Funny enough, I received 7 totally different results. At that point I went to our CEO and told him we need a proper software. – Arash, Engineering Director at a pipeline service provider
Spreadsheets can be an everyday problem
As the stories above highlight, using Microsoft Excel to manage pipeline engineering data can cause at minimum some late night phone calls and headaches, and at maximum hours or days of lost productivity and frustration. Many pipeline operators and service provides are looking to replace them with software for the following reasons:
Manual data entry: this makes pipeline engineering data susceptible to human error, in fact research suggests that 90% of spreadsheets have errors and half of spreadsheets in large organizations have “material defects.” This can have catastrophic consequences in the pipeline industry.
Data silos: 89% of IT leaders today consider data silos to be one of the leading obstacles of digital transformation. Spreadsheets limit the ability to share and update data across teams, which is critical for the broad range of data and historical information required to make pipeline decision.
Lack of standardization: pipeline engineering data living in spreadsheets on a shared drive rarely keep up the required standardization of data practices across new personnel, new data entry, or larger events such as a merger and acquisition. This makes projects difficult to scale and continue over time.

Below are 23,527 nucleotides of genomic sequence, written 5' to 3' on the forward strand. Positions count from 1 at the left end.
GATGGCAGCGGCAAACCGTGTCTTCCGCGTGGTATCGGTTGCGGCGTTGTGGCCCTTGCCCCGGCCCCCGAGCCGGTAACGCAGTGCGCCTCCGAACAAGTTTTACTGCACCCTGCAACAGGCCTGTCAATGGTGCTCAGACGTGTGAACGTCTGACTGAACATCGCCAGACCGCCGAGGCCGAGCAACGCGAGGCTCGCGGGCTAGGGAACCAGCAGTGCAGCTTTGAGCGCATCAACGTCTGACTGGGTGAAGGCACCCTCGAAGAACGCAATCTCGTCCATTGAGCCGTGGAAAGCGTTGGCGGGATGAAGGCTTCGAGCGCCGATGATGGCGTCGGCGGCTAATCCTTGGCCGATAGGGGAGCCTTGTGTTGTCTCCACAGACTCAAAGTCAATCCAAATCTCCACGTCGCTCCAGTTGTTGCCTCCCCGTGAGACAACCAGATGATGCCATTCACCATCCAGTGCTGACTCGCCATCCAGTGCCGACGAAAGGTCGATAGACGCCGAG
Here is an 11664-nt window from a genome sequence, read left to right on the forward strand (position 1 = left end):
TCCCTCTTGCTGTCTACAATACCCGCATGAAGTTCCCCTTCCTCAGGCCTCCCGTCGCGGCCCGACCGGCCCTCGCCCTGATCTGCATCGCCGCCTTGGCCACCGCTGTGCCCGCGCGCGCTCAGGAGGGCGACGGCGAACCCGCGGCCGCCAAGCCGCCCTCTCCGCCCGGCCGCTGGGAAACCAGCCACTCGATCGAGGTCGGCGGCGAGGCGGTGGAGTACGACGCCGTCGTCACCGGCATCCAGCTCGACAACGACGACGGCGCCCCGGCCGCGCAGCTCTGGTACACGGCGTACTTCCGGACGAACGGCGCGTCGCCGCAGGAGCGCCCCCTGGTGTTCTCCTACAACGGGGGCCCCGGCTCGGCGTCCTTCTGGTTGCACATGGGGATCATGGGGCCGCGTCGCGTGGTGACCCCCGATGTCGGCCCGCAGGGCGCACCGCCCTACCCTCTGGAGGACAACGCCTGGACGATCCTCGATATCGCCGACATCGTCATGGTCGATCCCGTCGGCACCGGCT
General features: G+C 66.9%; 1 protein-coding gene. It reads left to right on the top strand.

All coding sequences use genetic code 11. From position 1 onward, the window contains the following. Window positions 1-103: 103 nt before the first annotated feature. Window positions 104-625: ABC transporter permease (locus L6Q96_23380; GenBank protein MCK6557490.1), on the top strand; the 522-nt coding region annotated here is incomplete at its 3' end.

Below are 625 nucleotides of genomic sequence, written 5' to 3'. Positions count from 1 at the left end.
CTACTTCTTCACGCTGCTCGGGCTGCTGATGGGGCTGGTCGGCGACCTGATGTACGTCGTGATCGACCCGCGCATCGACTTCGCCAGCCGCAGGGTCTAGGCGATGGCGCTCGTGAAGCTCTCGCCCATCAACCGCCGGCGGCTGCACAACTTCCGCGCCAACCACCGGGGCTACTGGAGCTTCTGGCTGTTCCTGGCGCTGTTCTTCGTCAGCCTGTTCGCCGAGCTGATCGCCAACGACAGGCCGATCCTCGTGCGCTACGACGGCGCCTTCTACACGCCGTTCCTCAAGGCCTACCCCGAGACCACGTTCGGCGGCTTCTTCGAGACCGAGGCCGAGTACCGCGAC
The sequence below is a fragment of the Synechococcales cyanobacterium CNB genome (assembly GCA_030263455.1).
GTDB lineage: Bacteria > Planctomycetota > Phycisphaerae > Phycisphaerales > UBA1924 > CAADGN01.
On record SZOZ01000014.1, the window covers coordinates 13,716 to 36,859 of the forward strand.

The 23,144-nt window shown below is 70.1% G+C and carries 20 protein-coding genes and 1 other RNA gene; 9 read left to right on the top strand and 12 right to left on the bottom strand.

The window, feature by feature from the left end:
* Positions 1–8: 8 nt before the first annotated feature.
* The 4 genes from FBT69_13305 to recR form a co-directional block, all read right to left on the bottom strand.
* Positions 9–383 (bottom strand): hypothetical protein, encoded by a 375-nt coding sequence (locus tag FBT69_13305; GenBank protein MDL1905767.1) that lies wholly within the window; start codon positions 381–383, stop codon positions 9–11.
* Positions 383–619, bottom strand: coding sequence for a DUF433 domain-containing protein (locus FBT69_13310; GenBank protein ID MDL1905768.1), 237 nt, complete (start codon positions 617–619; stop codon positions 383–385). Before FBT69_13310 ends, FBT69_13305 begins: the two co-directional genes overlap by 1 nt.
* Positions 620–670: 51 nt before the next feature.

You guessed it – there is a better way!
Technical Toolboxes offers an integrated cloud platform for managing pipeline engineering data across crossings, integrity, corrosion, welding, and more.
Our Pipeline HUB provides one interface for all teams to calculate and share pipeline integration across teams. It’s GIS integrated and allows the ability to associate pipeline data and physical assets, providing a single source of truth across teams.
Further, it allows the automation of workflows based on pre-configured industry standards (such as those from PRCI) in order to speed up projects. Reporting is also simplified and automated.
Moving away from spreadsheets to our Pipeline HUB allows pipeline engineers to accelerate project schedules, lower CAPEX and OPEX, and reduce risk in calculations. The combination of industry-standard engineering applications paired with data and reporting from our platform ensures engineers are able to make decisions quickly, safely, and in accordance with industry standards.
|Data Quality Control||No||Yes|
|Auto-filling Asset Information||No||Yes|
Start fresh in 2023 – leave your spreadsheets where they belong (in 1995)
So as you think of what you’d like to change professionally in 2023, think about ditching your spreadsheets next year – from speeding up daily calculations and improving happiness to legitimately decreasing project OPEX and CAPEX at the company level, a switch to software has a lot of benefits.
And it’s never too early to make the change – reach out to one of our Engineering Performance Advisors today to get consulted on moving your calculations to our platform!